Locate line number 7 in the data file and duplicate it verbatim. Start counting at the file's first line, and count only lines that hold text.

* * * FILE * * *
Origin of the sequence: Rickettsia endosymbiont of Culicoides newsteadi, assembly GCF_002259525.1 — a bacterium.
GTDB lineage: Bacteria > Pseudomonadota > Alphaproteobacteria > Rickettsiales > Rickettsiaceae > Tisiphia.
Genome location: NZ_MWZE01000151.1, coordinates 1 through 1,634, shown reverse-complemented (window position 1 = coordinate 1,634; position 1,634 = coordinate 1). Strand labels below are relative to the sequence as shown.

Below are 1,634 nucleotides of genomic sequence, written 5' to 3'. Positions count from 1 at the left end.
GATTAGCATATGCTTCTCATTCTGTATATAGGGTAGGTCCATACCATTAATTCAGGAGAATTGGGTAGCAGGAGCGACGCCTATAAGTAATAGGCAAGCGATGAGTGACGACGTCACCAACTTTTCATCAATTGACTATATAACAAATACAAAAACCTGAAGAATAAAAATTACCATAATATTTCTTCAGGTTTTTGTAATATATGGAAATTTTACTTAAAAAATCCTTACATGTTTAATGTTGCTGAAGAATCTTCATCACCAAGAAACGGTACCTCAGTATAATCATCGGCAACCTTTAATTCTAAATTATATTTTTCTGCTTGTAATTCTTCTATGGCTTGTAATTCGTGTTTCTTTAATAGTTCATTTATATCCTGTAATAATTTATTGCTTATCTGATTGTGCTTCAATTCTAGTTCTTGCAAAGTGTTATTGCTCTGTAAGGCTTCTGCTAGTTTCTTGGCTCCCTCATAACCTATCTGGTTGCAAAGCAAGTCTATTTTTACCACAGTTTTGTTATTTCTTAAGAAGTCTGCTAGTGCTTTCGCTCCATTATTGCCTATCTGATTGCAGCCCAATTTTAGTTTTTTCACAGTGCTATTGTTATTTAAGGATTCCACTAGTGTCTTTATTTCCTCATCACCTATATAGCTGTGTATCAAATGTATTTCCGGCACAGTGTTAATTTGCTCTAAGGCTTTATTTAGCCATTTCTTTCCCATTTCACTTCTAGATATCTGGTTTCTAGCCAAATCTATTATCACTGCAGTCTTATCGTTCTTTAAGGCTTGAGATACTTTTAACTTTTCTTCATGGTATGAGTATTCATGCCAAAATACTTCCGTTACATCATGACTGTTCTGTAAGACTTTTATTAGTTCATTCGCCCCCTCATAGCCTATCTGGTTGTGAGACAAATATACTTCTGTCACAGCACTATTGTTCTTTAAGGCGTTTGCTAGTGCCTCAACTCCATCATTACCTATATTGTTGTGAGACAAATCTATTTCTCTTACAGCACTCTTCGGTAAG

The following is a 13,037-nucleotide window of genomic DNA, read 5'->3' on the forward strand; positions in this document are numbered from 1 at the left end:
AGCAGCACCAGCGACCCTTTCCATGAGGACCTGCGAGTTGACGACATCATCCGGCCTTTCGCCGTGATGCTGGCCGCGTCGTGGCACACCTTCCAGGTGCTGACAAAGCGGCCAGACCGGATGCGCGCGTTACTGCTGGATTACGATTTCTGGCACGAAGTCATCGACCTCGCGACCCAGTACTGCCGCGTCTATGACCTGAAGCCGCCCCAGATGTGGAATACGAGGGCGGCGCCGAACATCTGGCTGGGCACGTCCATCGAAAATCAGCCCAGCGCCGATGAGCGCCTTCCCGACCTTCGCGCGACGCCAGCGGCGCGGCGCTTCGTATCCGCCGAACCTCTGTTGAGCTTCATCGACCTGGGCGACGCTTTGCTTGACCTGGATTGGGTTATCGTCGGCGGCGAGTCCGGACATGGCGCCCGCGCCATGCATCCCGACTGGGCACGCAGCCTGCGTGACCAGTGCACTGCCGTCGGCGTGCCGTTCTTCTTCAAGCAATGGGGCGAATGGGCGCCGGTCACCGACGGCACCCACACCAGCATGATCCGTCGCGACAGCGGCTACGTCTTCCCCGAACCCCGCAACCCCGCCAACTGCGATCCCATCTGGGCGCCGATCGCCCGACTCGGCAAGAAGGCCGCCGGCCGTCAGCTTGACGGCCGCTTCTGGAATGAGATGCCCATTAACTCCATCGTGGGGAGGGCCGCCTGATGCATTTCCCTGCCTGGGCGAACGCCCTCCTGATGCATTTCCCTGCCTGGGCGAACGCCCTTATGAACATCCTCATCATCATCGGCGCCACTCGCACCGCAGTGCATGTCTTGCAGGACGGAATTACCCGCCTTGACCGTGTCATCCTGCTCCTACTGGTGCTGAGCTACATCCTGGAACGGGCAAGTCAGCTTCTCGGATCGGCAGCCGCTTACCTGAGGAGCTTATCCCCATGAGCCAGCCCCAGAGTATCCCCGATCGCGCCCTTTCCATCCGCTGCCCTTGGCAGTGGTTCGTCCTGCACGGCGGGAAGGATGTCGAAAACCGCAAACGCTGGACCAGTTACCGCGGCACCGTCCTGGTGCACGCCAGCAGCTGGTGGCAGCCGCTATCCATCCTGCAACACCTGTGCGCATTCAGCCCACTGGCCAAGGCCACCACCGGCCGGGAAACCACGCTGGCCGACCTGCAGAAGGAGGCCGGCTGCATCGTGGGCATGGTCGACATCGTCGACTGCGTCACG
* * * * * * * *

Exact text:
AGCAGCACCAGCGACCCTTTCCATGAGGACCTGCGAGTTGACGACATCATCCGGCCTTTCGCCGTGATGCTGGCCGCGTCGTGGCACACCTTCCAGGTGCTGACAAAGCGGCCAGACCGGATGCGCGCGTTACTGCTGGATTACGATTTCTGGCACGAAGTCATCGACCTCGCGACCCAGTACTGCCGCGTCTATGACCTGAAGCCGCCCCAGATGTGGAATACGAGGGCGGCGCCGAACATCTGGCTGGGCACGTCCATCGAAAATCAGCCCAGCGCCGATGAGCGCCTTCCCGACCTTCGCGCGACGCCAGCGGCGCGGCGCTTCGTATCCGCCGAACCTCTGTTGAGCTTCATCGACCTGGGCGACGCTTTGCTTGACCTGGATTGGGTTATCGTCGGCGGCGAGTCCGGACATGGCGCCCGCGCCATGCATCCCGACTGGGCACGCAGCCTGCGTGACCAGTGCACTGCCGTCGGCGTGCCGTTCTTCTTCAAGCAATGGGGCGAATGGGCGCCGGTCACCGACGGCACCCACACCAGCATGATCCGTCGCGACAGCGGCTACGTCTTCCCCGAACCCCGCAACCCCGCCAACTGCGATCCCATCTGGGCGCCGATCGCCCGACTCGGCAAGAAGGCCGCCGGCCGTCAGCTTGACGGCCGCTTCTGGAATGAGATGCCCATTAACTCCATCGTGGGGAGGGCCGCCTGATGCATTTCCCTGCCTGGGCGAACGCCCTCCTGATGCATTTCCCTGCCTGGGCGAACGCCCTTATGAACATCCTCATCATCATCGGCGCCACTCGCACCGCAGTGCATGTCTTGCAGGACGGAATTACCCGCCTTGACCGTGTCATCCTGCTCCTACTGGTGCTGAGCTACATCCTGGAACGGGCAAGTCAGCTTCTCGGATCGGCAGCCGCTTACCTGAGGAGCTTATCCCCATGAGCCAGCCCCAGAGTATCCCCGATCGCGCCCTTTCCATCCGCTGCCCTTGGCAGTGGTTCGTCCTGCACGGCGGGAAGGATGTCGAAAACCGCAAACGCTGGACCAGTTACCGCGGCACCGTCCTGGTGCACGCCAGCAGCTGGTGGCAGCCGCTATCCATCCTGCAACACCTGTGCGCATTCAGCCCACTGGCCAAGGCCACCACCGGCCGGGAAACCACGCTGGCCGACCTGCAGAAGGAGGCCGGCTGCATCGTGGGCATGGTCGACATCGTCGACTGCGTCACG